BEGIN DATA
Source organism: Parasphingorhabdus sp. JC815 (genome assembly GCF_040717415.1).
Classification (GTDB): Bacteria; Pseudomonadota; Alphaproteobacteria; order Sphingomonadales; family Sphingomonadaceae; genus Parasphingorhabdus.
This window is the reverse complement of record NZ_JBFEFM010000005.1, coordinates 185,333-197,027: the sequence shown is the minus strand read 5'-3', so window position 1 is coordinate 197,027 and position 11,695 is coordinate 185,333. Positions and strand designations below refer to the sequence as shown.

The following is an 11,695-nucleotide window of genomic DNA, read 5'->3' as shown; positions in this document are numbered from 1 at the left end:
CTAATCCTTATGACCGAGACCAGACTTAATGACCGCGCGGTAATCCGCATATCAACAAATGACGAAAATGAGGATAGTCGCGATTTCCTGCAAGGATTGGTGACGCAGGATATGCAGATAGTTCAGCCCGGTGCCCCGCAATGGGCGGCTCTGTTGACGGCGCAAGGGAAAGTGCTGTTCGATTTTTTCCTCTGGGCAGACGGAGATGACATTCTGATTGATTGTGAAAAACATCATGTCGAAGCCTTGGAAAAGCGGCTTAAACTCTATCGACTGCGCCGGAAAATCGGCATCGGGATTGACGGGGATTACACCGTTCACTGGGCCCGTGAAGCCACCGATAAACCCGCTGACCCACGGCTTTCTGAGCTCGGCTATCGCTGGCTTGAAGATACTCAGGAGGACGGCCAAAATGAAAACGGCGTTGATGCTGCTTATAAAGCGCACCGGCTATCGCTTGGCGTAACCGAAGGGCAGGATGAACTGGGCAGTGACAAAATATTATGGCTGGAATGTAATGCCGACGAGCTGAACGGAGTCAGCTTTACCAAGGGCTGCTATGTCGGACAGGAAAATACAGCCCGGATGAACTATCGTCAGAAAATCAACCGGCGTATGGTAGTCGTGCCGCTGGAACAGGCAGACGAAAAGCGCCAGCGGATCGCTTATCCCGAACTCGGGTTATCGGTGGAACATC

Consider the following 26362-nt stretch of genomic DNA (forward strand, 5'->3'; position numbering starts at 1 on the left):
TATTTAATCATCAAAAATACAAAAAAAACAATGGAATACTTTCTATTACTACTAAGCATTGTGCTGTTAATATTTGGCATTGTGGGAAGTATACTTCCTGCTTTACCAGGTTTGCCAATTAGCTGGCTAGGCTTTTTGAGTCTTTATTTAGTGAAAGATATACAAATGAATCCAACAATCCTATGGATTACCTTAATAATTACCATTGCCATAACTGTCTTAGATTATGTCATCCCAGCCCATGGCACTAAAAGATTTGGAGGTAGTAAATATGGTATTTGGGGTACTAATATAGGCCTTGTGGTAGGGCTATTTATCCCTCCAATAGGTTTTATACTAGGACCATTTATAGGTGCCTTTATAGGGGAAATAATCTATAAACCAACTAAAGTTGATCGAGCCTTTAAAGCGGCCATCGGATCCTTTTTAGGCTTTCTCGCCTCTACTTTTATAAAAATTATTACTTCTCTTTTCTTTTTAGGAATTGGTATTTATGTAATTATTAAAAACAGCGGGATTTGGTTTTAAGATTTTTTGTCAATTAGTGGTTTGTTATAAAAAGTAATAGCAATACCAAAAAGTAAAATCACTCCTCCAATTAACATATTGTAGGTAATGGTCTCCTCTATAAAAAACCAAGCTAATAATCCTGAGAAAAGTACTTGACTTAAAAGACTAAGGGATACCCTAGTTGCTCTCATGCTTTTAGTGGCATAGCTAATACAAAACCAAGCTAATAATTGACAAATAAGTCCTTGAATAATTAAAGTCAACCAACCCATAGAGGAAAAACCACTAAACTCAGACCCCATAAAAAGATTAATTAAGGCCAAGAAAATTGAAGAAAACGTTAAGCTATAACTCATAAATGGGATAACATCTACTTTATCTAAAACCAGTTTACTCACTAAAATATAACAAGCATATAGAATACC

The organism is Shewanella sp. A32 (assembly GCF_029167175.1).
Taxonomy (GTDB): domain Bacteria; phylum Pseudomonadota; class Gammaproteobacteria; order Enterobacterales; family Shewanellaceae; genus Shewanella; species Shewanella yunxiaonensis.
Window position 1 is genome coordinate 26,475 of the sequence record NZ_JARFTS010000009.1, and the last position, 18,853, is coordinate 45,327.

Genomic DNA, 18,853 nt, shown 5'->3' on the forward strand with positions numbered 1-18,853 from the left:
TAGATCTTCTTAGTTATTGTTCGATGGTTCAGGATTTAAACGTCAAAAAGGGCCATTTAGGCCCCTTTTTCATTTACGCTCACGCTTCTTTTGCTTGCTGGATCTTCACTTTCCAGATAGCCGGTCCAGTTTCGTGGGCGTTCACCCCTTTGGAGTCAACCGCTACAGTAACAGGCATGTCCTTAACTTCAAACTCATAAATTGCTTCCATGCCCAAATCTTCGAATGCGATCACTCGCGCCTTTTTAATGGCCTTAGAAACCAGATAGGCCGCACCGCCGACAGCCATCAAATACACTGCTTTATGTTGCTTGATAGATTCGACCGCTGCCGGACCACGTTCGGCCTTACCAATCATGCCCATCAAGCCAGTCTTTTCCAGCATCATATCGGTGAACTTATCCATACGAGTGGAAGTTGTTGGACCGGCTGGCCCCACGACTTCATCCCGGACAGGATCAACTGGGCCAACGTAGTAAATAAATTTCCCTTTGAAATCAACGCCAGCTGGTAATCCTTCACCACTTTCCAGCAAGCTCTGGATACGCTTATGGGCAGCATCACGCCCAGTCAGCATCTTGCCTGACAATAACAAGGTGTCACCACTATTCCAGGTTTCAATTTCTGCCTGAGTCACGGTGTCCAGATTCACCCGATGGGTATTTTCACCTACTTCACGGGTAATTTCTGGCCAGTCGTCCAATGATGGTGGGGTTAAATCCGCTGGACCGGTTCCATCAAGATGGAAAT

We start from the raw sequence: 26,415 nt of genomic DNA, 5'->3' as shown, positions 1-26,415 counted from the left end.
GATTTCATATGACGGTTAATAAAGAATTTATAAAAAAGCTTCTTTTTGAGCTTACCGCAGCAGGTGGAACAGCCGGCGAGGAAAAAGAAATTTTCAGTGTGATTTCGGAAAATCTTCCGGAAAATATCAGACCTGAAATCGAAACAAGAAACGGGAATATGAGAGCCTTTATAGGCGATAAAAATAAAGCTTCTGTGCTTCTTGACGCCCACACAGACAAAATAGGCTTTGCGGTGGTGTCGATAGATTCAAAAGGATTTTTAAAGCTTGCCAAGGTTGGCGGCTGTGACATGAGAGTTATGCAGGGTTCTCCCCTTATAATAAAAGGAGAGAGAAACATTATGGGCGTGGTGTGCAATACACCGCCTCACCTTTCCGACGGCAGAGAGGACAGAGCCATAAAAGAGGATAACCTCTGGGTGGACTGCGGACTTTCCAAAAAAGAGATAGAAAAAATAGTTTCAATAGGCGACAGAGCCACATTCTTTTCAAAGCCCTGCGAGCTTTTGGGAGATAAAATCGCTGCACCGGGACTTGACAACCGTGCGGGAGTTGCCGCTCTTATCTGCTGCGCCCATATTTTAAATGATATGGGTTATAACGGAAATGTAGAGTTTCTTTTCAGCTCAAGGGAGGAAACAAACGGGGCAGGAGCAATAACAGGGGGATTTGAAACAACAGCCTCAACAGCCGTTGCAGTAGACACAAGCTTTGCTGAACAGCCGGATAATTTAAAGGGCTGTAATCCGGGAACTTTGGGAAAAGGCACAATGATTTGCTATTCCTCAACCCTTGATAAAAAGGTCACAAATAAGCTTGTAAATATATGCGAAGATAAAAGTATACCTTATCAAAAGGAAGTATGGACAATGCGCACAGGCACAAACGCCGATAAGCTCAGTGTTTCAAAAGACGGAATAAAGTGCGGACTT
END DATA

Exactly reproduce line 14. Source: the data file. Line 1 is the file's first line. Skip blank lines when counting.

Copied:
GATTTCATATGACGGTTAATAAAGAATTTATAAAAAAGCTTCTTTTTGAGCTTACCGCAGCAGGTGGAACAGCCGGCGAGGAAAAAGAAATTTTCAGTGTGATTTCGGAAAATCTTCCGGAAAATATCAGACCTGAAATCGAAACAAGAAACGGGAATATGAGAGCCTTTATAGGCGATAAAAATAAAGCTTCTGTGCTTCTTGACGCCCACACAGACAAAATAGGCTTTGCGGTGGTGTCGATAGATTCAAAAGGATTTTTAAAGCTTGCCAAGGTTGGCGGCTGTGACATGAGAGTTATGCAGGGTTCTCCCCTTATAATAAAAGGAGAGAGAAACATTATGGGCGTGGTGTGCAATACACCGCCTCACCTTTCCGACGGCAGAGAGGACAGAGCCATAAAAGAGGATAACCTCTGGGTGGACTGCGGACTTTCCAAAAAAGAGATAGAAAAAATAGTTTCAATAGGCGACAGAGCCACATTCTTTTCAAAGCCCTGCGAGCTTTTGGGAGATAAAATCGCTGCACCGGGACTTGACAACCGTGCGGGAGTTGCCGCTCTTATCTGCTGCGCCCATATTTTAAATGATATGGGTTATAACGGAAATGTAGAGTTTCTTTTCAGCTCAAGGGAGGAAACAAACGGGGCAGGAGCAATAACAGGGGGATTTGAAACAACAGCCTCAACAGCCGTTGCAGTAGACACAAGCTTTGCTGAACAGCCGGATAATTTAAAGGGCTGTAATCCGGGAACTTTGGGAAAAGGCACAATGATTTGCTATTCCTCAACCCTTGATAAAAAGGTCACAAATAAGCTTGTAAATATATGCGAAGATAAAAGTATACCTTATCAAAAGGAAGTATGGACAATGCGCACAGGCACAAACGCCGATAAGCTCAGTGTTTCAAAAGACGGAATAAAGTGCGGACTT